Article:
The uterus is a pelvic organ supported by muscles and ligaments that hold it in place. Estrogen, the main sex hormone in females, also plays a role in keeping the uterus healthy and tight. On the other hand, pregnancy, childbirth and aging contribute to problems of the uterus.
Uterine prolapse is a common condition of the uterus. It happens when the muscles and ligaments that support the uterus weaken, causing the uterus to slip down into the vagina. Uterine prolapse can be mild to severe. Usually, Uterine prolapse is mild enough that it does not cause symptoms or require any treatment. However, a healthcare provider can discuss treatment options if the condition is causing discomfort or disrupting everyday life.
Causes and risk factors:
In addition to age and childbirth, any activity that stresses the pelvic muscles can be a risk factor for uterine prolapse. Causes and risk factors include:
- Age of the mother at the time of childbirth (advanced maternal age presents a higher risk for pelvic floor injuries).
- Prolonged labor and delivery or physical trauma during childbirth.
- Delivering a large baby.
- Decreased estrogen levels after menopause.
- Constipation and persistent straining with bowel movements.
- Chronic cough.
- Regular heavy lifting.
- Previous major pelvic floor surgery.
- Family history.
Mild uterine prolapse is common after childbirth. It generally doesn’t cause symptoms. If a prolapse is moderate to severe, it may cause:
- A heaviness or pulling sensation in the pelvis.
- Being able to see or feel tissue protruding from the vaginal opening.
- Feeling like the bladder is not completely empty after passing urine.
- Leaking urine (incontinence).
- Constipation and needing to press the fingers against the vagina to help evacuate stool.
- Recurring urinary infections
- Feeling like sitting on a small ball.
- Feeling vaginal tissue rubbing on clothing.
- Pain or pressure in the pelvis or lower back.
- Pain or discomfort during sexual intercourse.
- Discomfort walking.
If the uterine prolapse is causing mild or no symptoms, medical treatment is not usually needed and the condition is likely to resolve on its own over time. Special exercises, called Kegel exercises, can strengthen the pelvic floor improving symptoms. These exercises are done by tightening the pelvic muscles as if trying to stop the flow of urine. Management of other contributing health conditions can also help, such as:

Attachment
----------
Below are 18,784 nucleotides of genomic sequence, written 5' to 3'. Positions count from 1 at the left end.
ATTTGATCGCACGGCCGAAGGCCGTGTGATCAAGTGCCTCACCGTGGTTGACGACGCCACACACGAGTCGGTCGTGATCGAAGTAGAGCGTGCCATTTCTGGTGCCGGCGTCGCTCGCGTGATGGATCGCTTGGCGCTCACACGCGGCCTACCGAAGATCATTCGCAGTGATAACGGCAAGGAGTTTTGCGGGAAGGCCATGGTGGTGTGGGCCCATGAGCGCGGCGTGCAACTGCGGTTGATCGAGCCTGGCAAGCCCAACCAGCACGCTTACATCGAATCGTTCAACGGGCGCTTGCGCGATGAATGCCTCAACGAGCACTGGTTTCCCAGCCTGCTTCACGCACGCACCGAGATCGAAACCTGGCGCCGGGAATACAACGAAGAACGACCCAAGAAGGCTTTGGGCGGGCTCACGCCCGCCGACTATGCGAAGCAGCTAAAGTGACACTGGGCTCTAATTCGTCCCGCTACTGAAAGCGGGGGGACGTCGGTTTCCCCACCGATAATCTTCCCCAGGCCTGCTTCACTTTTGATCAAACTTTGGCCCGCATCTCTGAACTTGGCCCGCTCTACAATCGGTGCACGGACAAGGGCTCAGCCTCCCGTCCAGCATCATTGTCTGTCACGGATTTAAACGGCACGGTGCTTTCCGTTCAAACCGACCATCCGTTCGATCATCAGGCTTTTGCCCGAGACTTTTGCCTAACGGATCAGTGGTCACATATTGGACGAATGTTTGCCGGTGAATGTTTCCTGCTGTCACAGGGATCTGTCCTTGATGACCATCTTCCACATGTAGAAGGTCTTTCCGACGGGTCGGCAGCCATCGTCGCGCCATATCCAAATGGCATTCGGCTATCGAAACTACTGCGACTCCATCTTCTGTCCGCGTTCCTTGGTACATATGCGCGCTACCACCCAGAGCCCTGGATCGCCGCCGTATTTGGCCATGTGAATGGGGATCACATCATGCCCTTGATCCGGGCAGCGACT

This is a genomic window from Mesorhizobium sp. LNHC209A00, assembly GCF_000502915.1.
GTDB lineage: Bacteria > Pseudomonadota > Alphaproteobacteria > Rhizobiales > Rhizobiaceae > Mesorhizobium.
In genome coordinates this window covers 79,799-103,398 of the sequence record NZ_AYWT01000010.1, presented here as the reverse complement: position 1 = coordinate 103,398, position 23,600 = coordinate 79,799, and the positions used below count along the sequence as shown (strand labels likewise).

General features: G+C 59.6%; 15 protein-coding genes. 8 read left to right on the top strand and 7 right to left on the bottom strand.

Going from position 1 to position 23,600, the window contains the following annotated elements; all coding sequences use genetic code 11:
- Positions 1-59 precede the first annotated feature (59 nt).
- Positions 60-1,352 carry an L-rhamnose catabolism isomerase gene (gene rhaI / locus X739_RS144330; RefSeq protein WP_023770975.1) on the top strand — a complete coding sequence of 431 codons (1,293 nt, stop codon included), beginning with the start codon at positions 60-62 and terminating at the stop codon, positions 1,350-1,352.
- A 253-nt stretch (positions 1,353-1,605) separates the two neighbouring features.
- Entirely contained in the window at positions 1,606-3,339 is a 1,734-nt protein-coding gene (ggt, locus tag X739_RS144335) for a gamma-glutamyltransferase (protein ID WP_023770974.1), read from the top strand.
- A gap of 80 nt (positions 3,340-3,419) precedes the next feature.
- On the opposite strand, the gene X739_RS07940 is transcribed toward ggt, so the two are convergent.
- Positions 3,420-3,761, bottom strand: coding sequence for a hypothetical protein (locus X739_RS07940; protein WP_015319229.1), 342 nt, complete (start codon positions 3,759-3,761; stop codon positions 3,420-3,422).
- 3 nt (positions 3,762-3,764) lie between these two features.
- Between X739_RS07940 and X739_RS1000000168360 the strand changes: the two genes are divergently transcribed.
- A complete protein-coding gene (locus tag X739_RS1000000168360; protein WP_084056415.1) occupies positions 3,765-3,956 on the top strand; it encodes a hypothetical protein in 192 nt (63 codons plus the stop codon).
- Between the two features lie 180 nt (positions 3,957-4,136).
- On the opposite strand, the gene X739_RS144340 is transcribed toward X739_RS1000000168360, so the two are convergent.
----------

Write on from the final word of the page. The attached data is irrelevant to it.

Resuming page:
- Weight loss
- Constipation treatment
- Cough relief
- Avoiding heavy lifting
- Smoking cessation
Creams or suppository ovules or vaginal rings that contain estrogen may help restore the strength and vitality of the vaginal tissue. This is usually prescribed for postmenopausal women.
Surgery can be indicated depending on the severity of the prolapse, age and plans of becoming pregnant. Surgery can repair the uterus or remove it. During sagging of the vaginal walls, urethra, bladder, or rectum can also be corrected.
If you are a poor candidate for surgery or you don’t want it, you may benefit from wearing a supportive device, called a pessary, in your vaginal canal. Pessaries support the sagging uterus and can be used temporarily or permanently. They come in different shapes and sizes. If a prolapse is severe, a pessary may not help. The downsides of pessaries include irritation of the vagina and a foul-smelling discharge
Uterine inversion is a serious and life-threatening complication of childbirth. It happens when the uterus turns inside out partially or completely. This medical emergency is a rare complication that may cause hemorrhage and shock.
Causes and Risk factors:
Causes of uterine inversion are often related to the placenta failing to completely detach from the uterine wall as it exits the vagina, pulling the uterus outward. Risk factors include:
- Rapid labor or delivery
- Long labor (more than 24 hours)
- Placenta that strongly attaches to the uterus (plcenta accreta)
- Manual removal of the placenta
- Short umbilical cord
- Uterine relaxing medications
- Uterine overdistension
- Delivering a large baby
- First pregnancy, labor, and childbirth
- History of uterine inversion with a previous pregnancy
Most cases of uterine inversion present without any risk factors, making this an unpredictable complication.
Grades of Uterine Inversion:
Uterine inversion severity is determined by how far the top of the uterus has collapsed into the uterus. There are four degrees of uterine inversion:
- Incomplete inversion: The top of the uterus has collapsed, but the uterus does not come through the cervix.
- Complete inversion: The uterus is inside out coming out through the cervix.
- Prolapsed inversion: The fundus is coming out of the vagina.
- Total inversion: The entire uterus and vagina are inside-out, outside of the body.
Treatment is emergent and the options depend on the severity of the inversion. Because the risk of hemorrhage and shock is high, blood transfusion and intravenous fluids are usually needed. Attempts to save the uterus can be made by trying to reinsert it by hand with the aid of muscle relaxants. In the most severe cases, abdominal surgery to reposition the uterus or a complete hysterectomy may be needed.
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